Hosking on Labour’s chances

The terrifying Mike Hosking

One, does Labour’s immigration policy move the needle in the polls?

Two, does Labour – given its rule changes around the leadership – inside three months roll Andrew Little if they fail to get poll traction fast?

And three, do the so-called “missing million” voters turn up and cause the sort of upheaval we have seen elsewhere?

That would be, no, no and no.  

The immigration policy has potential – not that it makes sense because it doesn’t – because a decent group of New Zealanders believe the country has too many people and they believe those people are buying our houses and nicking our jobs.

Now whether those people already vote Labour or New Zealand First I don’t know, but the next series of polls will tell us, and if they don’t, that’s where question number two comes in.

Under party rules, three months before an election the caucus can roll the leader without going through the drama they have to the rest of the time; namely giving votes to party members and unions.

We have seen this before, of course: the famed “Mike Moore” solution in 1990 that almost worked, and in so many respects it’s a shame it didn’t, because he remains one of my favourite politicians of all time, and given the chance I have no doubt he would have been a brilliant Prime Minister.

Andrew Little in many respects doesn’t deserve to get rolled; by and large he has the factionalism under control, he is the best of the crop, and I include the much-hyped Jacinda Ardern who will undoubtedly one day lead them, but if you’re looking for a game-changer 90 days out, she, let me tell you, is no Mike Moore.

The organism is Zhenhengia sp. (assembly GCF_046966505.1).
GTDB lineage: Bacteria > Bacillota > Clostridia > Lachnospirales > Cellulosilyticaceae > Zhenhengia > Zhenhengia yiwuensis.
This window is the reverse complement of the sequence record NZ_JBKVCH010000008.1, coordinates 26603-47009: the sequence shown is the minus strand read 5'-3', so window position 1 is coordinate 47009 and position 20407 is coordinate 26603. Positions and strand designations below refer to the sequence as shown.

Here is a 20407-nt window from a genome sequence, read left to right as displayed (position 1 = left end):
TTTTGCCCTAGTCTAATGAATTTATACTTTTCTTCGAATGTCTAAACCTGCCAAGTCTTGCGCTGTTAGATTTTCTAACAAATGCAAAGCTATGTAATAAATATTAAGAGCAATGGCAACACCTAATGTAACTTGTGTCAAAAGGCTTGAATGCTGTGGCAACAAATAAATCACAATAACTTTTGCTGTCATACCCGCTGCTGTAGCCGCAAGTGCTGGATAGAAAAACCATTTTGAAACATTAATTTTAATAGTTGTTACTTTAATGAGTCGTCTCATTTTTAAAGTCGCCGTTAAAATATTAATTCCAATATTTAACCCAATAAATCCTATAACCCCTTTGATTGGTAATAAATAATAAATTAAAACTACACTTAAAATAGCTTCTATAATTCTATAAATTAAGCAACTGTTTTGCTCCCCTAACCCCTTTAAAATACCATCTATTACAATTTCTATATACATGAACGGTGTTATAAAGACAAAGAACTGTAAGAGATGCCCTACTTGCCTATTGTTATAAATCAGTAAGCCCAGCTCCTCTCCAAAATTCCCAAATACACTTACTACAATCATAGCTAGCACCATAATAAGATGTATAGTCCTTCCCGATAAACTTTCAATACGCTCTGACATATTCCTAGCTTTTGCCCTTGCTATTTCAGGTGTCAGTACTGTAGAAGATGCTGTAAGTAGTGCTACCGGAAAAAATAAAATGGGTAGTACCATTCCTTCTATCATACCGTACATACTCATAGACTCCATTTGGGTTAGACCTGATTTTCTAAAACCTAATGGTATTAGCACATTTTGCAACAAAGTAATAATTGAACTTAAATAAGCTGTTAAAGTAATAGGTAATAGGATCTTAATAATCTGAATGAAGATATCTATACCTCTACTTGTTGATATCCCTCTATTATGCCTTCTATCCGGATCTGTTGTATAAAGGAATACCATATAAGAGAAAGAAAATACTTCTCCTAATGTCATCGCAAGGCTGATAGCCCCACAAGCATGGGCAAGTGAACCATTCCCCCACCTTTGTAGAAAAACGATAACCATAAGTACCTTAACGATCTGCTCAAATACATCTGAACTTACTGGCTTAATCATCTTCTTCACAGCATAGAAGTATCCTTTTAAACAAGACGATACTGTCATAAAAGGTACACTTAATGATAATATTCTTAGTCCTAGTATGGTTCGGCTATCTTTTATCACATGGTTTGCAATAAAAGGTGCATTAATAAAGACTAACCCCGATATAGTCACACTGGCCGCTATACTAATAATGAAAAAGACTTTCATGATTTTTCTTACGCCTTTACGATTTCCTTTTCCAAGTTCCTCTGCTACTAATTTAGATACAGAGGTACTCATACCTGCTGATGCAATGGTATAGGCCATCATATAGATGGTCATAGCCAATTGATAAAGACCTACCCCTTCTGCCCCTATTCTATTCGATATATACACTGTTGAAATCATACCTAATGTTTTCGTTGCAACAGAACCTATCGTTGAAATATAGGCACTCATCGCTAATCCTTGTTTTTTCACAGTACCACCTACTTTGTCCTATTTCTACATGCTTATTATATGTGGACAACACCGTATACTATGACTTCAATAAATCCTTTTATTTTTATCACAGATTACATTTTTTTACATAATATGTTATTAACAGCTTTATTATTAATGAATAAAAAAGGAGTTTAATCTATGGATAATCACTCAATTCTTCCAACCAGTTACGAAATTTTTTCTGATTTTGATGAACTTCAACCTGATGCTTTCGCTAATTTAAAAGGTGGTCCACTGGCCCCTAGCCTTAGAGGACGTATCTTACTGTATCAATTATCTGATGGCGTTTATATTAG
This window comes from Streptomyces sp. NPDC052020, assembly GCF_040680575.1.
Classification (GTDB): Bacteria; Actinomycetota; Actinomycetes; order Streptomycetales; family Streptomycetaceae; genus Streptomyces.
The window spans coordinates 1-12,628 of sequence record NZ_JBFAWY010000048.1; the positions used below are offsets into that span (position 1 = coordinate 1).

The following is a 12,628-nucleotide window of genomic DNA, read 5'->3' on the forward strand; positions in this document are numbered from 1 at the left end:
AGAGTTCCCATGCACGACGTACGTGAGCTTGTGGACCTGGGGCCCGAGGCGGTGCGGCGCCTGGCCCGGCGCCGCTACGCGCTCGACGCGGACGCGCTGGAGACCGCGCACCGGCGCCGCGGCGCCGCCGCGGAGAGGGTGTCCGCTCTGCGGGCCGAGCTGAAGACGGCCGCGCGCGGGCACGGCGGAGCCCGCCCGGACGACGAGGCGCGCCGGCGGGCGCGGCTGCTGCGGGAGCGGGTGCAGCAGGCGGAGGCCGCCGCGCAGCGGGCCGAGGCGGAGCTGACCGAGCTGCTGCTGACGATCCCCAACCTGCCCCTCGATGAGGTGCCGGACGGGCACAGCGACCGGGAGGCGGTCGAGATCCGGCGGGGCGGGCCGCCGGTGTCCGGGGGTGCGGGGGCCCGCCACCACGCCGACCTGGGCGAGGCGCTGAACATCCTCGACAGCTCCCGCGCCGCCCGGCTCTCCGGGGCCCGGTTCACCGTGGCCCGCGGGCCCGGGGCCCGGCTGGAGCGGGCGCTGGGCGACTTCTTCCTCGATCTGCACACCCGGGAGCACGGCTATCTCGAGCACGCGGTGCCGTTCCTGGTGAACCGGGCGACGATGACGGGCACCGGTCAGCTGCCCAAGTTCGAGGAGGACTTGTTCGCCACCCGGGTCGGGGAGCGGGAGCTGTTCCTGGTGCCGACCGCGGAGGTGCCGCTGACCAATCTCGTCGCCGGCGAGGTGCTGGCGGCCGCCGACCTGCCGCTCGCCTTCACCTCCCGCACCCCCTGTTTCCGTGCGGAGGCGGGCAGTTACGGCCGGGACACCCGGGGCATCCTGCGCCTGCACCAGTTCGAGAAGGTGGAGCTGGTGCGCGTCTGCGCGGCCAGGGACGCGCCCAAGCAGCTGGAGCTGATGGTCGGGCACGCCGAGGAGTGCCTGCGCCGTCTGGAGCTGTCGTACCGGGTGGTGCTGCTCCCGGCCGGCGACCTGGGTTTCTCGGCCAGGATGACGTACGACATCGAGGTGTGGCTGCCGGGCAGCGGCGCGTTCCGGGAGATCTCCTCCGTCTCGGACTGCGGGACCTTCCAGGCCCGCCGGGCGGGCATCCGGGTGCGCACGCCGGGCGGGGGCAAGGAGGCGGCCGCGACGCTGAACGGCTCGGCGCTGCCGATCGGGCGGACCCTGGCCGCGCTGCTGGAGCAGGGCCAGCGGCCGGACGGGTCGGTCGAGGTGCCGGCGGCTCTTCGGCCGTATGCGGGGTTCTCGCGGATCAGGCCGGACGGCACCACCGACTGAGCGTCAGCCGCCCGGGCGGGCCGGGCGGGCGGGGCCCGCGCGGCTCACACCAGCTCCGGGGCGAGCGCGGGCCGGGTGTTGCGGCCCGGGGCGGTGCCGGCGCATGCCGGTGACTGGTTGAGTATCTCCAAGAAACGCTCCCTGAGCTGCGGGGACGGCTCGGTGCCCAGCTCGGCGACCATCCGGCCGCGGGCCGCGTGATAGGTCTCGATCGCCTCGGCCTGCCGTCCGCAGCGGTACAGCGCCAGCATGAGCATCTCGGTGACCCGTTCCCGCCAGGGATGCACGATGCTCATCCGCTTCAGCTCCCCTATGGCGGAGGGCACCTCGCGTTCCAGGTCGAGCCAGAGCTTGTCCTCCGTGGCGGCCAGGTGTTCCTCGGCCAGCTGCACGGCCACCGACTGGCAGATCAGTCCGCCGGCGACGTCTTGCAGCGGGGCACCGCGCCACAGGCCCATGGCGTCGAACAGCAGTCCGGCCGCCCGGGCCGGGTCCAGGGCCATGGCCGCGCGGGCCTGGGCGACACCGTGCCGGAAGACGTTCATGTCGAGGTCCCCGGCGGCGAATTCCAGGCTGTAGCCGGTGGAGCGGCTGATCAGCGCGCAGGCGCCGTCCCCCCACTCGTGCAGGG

Not in stature, gravitas, experience or kudos.

…credibility, mongrel, effectiveness….

The upheaval we have seen, whether in France, Britain, or America is driven by the obvious.

For an uprising of any sort, you need disenchantment, you need large amounts of disenfranchisement, in simple terms, they need a reason to get out of bed.

In New Zealand that reason doesn’t exist.

In France they hated the Socialists, and the Conservatives were crooks, and they could not stomach an extreme right-winger.

In Britain they called a snap vote. History shows that rarely, if ever, goes well and the Tories made a balls-up of the campaign.

In America they have a system that requires 60 million out of 320 million to turn up in the right state in the right numbers to win.

Here we have none of that.

So, one, does the immigration policy move the needle ? No.
Two, does Andrew Little get rolled? No.
Three, do the missing million turn out? No.

If I am right with those three, you have your election result three months and a day out.

We do.  Which is why we are really talking about Winston a lot.  He’s going to decide what the next government will look like, even if ACT triples its vote.

 

– Mike Hosking, Newstalk ZB


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As much at home writing editorials as being the subject of them, Cam has won awards, including the Canon Media Award for his work on the Len Brown/Bevan Chuang story. When he’s not creating the news, he tends to be in it, with protagonists using the courts, media and social media to deliver financial as well as death threats.

They say that news is something that someone, somewhere, wants kept quiet. Cam Slater doesn’t do quiet and, as a result, he is a polarising, controversial but highly effective journalist who takes no prisoners.

He is fearless in his pursuit of a story.

Love him or loathe him, you can’t ignore him.

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